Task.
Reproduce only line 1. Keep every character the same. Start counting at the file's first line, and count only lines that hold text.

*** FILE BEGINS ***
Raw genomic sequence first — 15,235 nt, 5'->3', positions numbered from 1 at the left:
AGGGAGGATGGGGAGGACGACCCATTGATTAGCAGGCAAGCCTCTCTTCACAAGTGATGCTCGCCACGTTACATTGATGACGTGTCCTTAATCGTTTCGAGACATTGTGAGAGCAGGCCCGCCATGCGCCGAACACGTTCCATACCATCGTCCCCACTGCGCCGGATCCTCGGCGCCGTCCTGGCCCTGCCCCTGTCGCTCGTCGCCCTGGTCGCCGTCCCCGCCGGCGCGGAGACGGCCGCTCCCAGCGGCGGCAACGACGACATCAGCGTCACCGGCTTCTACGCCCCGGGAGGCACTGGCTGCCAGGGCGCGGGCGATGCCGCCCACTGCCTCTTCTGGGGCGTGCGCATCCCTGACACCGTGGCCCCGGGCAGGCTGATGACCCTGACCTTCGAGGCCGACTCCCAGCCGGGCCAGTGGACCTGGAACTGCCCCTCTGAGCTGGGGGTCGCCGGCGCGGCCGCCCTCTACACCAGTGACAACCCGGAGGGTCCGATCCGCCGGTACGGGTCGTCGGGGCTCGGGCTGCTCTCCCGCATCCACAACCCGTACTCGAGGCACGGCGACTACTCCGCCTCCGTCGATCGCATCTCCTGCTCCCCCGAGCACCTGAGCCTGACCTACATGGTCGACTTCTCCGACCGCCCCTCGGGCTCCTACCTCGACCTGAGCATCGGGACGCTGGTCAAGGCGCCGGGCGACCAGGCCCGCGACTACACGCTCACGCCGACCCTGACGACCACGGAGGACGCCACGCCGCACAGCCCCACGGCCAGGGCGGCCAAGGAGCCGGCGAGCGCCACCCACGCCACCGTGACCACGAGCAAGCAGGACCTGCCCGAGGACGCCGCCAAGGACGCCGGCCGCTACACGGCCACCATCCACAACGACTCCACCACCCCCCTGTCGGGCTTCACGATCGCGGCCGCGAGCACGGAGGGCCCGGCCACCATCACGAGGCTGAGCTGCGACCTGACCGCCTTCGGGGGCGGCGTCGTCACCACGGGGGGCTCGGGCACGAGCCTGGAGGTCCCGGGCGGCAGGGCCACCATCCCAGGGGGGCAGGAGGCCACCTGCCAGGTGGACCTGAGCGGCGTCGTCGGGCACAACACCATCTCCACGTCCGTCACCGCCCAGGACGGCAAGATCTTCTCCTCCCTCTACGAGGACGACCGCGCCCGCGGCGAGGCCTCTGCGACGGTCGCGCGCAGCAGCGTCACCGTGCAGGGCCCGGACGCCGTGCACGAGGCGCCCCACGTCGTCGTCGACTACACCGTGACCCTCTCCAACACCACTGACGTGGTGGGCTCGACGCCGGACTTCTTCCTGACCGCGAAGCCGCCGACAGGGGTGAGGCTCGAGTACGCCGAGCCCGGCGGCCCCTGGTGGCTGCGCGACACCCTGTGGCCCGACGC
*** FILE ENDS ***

Raw genomic sequence first — 15,235 nt, 5'->3', positions numbered from 1 at the left: